Natural Treatments for Sore Throat

By Dr. Mao Shing Ni


SORE THROAT, MEDICALLY KNOWN AS PHARYNGITIS, occurs when the tonsils in the pharynx acquire a viral or bacterial infection, creating inflammation and irritation. A sore throat often accompanies or precedes the common cold and flu. Some of the better-known culprits include the adenovirus, mononucleosis, the Epstein-Barr virus, and streptococcus. A sore throat can also be caused by prolonged straining of the vocal cords and throat muscles. Many singers, actors, and people who talk for long periods of time experience sore throats that aren’t related to infections. In some cases, a severe sore throat can cause loss of voice.


Chinese medicine treats sore throat with acupuncture for pain relief and herbal therapy to help the immune system combat infections and heal strained muscles. A sore throat is viewed as a pathogenic heat condition that needs to be cooled, and the pathogens must be expelled. I see many noninfectious cases of sore throat that result from postnasal drip or acid reflux, both of which can be addressed with Chinese medicine. I use topical herbal sprays and solutions of herbs for gargling that soothe the throat muscles and relieve swelling and inflammation, helping patients to quickly recover from the symptoms. Here I offer some advice for sore throat relief. If a sore throat doesn’t clear up within three days and is accompanied by fever, you should see your physician immediately. In rare cases, a potentially dangerous infection of diphtheria can cause sore throat and should be addressed immediately by a physician.


Related Conditions: Cold, Cough





Adding more cooling dandelion greens, chrysanthemum flowers, mint, scallions, cabbage, cilantro, burdock root, apples, pears, bitter melon, and rose hips to your diet can help ward off infections and relieve sore throat. Drink plenty of warm or room temperature water, at least eight glasses a day.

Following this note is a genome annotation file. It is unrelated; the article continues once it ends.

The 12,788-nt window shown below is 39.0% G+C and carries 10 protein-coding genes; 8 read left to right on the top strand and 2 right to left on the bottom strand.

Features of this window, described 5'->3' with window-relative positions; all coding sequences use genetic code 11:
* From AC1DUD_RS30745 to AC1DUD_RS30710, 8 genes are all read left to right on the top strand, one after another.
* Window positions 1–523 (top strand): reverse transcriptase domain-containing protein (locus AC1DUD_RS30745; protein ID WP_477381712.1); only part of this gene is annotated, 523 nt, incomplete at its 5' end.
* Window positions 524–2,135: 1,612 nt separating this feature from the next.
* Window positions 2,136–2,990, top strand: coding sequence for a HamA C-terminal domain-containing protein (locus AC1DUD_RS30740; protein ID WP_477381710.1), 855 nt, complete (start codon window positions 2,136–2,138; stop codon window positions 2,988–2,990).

Pear juice is soothing to the throat, as are cucumber juice and honey.


Avoid foods that are greasy, deep-fried, barbecued, and spicy, as they can irritate the throat. Shellfish should be avoided as well.





Slowly swallow 1 tablespoon of honey to coat the throat. Repeat 3 to 6 times a day until the sore throat is gone. The honey works as a natural antibiotic.


As a throat cleanser, make a solution of 1 part 3 percent hydrogen peroxide and 3 parts warm water, and gargle in the back of your throat for 1 minute twice a day. Do not swallow the solution. This will help disinfect the throat and kill any bacteria or viral infection. A less potent but still effective gargle can be made with sea salt and warm water.


Cut thin slices of ripe lemons. Add a pinch of salt and eat whole with the peel. This acts as an astringent and kills bacteria.


Mix 1 tablespoon horseradish, 1 tablespoon honey, and 1 teaspoon ground cloves in a glass of warm water and stir well. Sip slowly to soothe the throat and inhibit the development of microbes.





•Taking vitamin C (1,000 milligrams) 3 times a day can help fight infections. Vitamin A (200 IU) or beta-carotene (1,000 milligrams) taken twice a day helps to strengthen immunity.

Zinc (50 milligrams) lozenges taken every 2 hours at the onset of a colds can reduce duration.





Herbs can be found in health food or vitamin stores, online, and at the offices of Chinese medicine practitioners. Herbs should be used according to individual needs; consult with a licensed practitioner for a customized formulation. To learn more about the herbs listed here, go to